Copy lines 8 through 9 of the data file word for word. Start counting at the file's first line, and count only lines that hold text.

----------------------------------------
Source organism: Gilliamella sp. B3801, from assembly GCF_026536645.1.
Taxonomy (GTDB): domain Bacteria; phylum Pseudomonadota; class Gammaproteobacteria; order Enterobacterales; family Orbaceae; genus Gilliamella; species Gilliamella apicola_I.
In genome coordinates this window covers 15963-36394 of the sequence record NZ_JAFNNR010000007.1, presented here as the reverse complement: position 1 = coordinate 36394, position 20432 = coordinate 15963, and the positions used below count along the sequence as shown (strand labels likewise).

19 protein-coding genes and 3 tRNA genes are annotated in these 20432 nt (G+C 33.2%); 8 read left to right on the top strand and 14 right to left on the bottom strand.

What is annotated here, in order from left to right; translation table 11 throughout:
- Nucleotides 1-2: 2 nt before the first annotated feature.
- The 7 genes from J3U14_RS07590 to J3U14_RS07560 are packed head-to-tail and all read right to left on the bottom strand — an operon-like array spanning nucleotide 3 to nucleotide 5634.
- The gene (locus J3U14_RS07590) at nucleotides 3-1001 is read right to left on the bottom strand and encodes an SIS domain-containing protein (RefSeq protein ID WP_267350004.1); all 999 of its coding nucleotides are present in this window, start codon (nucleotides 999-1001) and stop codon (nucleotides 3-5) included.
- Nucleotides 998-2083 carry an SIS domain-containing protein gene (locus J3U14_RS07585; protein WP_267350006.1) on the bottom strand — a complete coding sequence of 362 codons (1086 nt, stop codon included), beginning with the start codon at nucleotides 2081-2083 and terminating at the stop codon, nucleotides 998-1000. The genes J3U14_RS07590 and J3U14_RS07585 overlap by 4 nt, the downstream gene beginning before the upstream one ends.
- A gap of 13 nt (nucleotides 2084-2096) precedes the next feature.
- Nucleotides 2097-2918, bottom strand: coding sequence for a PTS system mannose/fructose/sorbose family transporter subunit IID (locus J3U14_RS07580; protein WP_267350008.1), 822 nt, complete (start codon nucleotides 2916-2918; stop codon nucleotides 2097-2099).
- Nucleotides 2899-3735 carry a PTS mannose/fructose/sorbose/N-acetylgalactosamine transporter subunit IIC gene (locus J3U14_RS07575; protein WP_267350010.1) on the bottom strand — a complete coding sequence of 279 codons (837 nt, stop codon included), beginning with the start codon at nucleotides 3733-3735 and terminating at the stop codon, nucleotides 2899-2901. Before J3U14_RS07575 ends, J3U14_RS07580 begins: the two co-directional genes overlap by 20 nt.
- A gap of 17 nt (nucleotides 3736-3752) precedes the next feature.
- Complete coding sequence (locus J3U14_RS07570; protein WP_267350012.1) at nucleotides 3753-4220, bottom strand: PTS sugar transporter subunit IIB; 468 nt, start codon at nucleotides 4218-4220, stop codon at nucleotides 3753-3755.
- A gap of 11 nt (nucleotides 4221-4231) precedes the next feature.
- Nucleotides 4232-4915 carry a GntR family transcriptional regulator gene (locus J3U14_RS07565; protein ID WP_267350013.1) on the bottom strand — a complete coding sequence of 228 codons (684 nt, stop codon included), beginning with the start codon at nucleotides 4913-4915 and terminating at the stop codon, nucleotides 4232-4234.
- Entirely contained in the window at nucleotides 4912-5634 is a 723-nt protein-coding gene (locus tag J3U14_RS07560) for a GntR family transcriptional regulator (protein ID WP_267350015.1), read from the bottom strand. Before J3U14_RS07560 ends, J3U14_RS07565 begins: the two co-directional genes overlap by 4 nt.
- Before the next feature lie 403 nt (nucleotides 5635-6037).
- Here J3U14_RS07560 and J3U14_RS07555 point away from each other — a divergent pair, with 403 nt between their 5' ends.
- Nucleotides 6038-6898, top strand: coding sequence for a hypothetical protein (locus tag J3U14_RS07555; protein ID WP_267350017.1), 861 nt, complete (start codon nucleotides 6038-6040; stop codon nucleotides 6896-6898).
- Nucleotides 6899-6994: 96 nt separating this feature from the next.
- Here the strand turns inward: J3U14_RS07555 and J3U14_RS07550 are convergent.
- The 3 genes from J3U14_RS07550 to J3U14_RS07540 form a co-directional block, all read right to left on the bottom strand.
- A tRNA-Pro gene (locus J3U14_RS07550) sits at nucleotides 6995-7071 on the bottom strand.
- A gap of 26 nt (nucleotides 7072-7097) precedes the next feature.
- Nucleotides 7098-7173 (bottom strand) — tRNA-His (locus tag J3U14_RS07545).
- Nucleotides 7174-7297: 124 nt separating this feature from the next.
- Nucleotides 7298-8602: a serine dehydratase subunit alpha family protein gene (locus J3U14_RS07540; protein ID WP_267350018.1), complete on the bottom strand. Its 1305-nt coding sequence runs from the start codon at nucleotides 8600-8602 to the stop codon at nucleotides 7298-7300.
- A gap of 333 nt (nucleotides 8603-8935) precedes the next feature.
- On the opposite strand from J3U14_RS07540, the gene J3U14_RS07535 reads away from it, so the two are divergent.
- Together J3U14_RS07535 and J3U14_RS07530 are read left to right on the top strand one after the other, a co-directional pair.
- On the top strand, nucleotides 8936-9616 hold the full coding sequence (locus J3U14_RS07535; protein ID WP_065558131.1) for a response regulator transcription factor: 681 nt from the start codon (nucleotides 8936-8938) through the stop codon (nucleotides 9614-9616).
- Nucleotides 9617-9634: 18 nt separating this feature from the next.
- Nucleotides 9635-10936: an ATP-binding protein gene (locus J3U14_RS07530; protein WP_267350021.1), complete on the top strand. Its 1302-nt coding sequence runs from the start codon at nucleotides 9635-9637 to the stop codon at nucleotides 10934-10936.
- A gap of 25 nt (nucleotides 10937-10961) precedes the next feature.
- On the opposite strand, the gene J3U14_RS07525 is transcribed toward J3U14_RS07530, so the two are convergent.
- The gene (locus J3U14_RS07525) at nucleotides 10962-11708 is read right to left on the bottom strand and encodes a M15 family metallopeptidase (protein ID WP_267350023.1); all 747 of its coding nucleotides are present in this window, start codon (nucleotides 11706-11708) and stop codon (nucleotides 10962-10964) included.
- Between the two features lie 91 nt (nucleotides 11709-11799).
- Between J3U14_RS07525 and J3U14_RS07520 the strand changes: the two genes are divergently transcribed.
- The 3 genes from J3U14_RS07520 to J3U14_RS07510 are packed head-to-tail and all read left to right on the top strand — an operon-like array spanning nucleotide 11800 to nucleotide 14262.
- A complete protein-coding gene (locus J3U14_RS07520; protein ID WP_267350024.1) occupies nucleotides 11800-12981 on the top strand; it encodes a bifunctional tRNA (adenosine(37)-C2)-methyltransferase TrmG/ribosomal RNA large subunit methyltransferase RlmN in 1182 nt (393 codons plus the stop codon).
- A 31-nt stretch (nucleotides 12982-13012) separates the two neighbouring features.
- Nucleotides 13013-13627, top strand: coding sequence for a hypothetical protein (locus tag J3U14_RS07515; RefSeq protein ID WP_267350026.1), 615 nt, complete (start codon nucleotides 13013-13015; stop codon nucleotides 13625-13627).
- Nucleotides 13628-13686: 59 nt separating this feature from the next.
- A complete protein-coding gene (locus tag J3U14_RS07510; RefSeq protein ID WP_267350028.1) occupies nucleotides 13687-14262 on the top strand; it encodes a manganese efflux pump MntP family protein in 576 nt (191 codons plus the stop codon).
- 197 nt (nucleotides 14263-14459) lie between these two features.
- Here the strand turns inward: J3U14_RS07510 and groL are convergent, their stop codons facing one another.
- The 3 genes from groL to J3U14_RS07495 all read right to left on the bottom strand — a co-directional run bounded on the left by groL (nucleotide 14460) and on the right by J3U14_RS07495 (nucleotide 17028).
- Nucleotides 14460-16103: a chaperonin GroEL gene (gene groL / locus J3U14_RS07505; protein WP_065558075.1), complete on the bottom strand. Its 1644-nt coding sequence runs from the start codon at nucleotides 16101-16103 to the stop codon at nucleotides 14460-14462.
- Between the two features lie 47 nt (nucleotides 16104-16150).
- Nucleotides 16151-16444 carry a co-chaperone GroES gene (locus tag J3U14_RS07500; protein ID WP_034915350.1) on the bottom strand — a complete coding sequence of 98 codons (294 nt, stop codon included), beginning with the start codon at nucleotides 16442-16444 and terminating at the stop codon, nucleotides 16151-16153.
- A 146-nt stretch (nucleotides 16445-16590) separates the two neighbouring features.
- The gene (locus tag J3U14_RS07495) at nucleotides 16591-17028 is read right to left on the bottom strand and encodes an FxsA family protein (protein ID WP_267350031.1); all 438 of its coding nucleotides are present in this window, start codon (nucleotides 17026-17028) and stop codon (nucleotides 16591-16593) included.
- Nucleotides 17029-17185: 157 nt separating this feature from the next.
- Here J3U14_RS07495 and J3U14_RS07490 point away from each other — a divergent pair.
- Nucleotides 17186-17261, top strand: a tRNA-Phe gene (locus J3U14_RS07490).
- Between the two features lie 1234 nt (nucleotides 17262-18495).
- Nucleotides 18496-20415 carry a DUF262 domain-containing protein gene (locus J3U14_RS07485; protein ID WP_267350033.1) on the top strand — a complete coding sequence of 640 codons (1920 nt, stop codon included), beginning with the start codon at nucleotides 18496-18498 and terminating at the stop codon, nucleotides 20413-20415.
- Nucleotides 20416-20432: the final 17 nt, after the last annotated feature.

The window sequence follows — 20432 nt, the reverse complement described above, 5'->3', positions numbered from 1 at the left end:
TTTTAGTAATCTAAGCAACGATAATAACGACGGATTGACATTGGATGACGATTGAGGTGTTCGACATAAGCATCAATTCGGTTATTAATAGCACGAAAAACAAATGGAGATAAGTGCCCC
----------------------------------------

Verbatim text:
- The gene (locus J3U14_RS07590) at nucleotides 3-1001 is read right to left on the bottom strand and encodes an SIS domain-containing protein (RefSeq protein ID WP_267350004.1); all 999 of its coding nucleotides are present in this window, start codon (nucleotides 999-1001) and stop codon (nucleotides 3-5) included.
- Nucleotides 998-2083 carry an SIS domain-containing protein gene (locus J3U14_RS07585; protein WP_267350006.1) on the bottom strand — a complete coding sequence of 362 codons (1086 nt, stop codon included), beginning with the start codon at nucleotides 2081-2083 and terminating at the stop codon, nucleotides 998-1000. The genes J3U14_RS07590 and J3U14_RS07585 overlap by 4 nt, the downstream gene beginning before the upstream one ends.